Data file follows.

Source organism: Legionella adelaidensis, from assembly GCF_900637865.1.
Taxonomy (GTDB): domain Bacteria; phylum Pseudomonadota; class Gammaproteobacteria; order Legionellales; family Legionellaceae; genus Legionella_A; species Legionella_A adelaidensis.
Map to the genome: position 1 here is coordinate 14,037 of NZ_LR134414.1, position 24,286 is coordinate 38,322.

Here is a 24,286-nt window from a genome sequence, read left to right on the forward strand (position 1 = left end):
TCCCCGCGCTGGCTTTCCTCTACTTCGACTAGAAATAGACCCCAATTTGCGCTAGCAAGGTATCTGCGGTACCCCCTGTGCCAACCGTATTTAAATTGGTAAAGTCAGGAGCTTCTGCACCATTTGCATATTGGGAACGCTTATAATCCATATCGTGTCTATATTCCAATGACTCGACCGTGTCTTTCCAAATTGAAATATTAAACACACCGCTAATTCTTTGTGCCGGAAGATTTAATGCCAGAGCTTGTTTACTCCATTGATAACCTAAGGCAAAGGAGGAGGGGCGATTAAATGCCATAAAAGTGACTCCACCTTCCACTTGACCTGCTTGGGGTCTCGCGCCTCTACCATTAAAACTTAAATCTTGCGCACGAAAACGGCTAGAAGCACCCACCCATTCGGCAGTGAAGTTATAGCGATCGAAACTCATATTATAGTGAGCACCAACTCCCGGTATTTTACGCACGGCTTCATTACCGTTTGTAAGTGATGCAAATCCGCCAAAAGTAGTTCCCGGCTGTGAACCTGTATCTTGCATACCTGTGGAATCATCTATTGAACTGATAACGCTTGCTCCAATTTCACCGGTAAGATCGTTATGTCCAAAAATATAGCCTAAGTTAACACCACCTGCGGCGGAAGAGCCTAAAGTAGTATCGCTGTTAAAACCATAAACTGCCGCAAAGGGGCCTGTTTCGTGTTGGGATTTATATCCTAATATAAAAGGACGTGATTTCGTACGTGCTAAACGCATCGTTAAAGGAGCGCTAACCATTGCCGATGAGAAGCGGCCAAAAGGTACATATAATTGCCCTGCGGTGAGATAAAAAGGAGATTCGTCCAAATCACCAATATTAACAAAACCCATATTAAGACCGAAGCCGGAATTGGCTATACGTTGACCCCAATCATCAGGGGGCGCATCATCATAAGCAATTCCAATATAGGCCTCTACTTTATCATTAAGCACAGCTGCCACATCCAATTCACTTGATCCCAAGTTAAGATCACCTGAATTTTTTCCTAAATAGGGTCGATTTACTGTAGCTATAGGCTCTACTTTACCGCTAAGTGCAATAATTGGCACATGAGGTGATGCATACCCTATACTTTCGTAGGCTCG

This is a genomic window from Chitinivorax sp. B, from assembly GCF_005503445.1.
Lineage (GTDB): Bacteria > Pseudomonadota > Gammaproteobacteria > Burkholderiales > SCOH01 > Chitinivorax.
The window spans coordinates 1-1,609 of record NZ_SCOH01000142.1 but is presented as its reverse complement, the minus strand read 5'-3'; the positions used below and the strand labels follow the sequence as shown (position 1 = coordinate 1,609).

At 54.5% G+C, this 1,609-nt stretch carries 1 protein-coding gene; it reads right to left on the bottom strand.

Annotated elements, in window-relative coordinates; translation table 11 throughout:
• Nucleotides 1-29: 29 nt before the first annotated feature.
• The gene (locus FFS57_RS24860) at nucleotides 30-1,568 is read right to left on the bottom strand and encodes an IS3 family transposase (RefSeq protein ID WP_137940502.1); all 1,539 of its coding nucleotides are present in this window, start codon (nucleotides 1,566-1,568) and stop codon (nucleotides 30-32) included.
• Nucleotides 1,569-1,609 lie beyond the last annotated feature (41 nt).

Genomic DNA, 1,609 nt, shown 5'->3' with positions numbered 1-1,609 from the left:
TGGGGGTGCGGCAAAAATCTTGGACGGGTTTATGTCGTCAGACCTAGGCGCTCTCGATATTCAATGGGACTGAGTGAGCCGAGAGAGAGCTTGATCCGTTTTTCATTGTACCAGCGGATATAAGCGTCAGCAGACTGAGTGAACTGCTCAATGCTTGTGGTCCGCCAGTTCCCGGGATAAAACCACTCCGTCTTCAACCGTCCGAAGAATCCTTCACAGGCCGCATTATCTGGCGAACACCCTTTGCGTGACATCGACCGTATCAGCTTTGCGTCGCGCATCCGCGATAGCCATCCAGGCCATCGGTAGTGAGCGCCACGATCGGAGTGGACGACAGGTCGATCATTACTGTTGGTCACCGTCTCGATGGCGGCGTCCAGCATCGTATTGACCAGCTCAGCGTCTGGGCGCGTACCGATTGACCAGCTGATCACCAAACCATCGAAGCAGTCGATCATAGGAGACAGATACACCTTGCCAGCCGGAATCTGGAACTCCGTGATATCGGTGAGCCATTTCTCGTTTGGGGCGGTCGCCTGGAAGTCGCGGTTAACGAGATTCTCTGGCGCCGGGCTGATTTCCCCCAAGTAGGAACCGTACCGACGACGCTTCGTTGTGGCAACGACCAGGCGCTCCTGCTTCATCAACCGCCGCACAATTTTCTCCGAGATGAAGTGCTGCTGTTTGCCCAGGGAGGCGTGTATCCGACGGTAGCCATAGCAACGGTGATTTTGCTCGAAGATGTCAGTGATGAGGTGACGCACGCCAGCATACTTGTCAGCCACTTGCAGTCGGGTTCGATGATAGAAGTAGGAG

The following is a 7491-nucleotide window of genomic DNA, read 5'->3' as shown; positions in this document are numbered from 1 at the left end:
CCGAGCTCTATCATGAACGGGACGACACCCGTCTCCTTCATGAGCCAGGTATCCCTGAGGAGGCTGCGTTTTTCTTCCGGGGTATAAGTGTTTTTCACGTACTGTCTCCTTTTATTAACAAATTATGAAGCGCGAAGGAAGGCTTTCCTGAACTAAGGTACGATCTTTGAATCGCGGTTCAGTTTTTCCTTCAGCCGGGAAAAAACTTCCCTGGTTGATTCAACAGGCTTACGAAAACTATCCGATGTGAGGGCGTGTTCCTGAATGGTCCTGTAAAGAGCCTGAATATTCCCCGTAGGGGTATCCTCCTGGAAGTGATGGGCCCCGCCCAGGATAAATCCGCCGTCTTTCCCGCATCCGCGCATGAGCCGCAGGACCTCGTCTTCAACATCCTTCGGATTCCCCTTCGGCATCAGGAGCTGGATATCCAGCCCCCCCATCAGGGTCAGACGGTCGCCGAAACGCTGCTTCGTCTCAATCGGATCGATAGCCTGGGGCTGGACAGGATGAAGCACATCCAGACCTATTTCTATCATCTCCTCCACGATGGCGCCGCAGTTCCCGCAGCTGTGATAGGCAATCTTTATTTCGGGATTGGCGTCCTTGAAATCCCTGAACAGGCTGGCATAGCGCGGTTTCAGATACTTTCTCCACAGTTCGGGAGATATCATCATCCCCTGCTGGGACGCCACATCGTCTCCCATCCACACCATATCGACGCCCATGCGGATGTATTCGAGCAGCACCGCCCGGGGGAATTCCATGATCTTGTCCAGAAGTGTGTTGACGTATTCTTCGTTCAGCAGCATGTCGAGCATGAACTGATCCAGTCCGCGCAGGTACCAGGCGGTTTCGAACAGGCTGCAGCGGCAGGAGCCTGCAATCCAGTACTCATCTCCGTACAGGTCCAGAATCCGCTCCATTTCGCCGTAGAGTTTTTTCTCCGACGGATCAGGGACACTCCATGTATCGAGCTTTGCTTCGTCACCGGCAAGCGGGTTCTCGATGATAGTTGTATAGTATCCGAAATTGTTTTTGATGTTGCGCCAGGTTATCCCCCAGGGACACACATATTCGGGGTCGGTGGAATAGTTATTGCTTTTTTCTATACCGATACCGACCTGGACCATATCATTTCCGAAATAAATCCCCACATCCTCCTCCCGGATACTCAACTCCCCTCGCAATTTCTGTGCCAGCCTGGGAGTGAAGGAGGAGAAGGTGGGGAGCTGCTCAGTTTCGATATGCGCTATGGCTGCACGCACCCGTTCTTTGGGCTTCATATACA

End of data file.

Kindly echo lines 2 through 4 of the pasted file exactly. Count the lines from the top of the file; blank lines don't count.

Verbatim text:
Taxonomy (GTDB): domain Bacteria; phylum Pseudomonadota; class Gammaproteobacteria; order Legionellales; family Legionellaceae; genus Legionella_A; species Legionella_A adelaidensis.
Map to the genome: position 1 here is coordinate 14,037 of NZ_LR134414.1, position 24,286 is coordinate 38,322.

Here is a 24,286-nt window from a genome sequence, read left to right on the forward strand (position 1 = left end):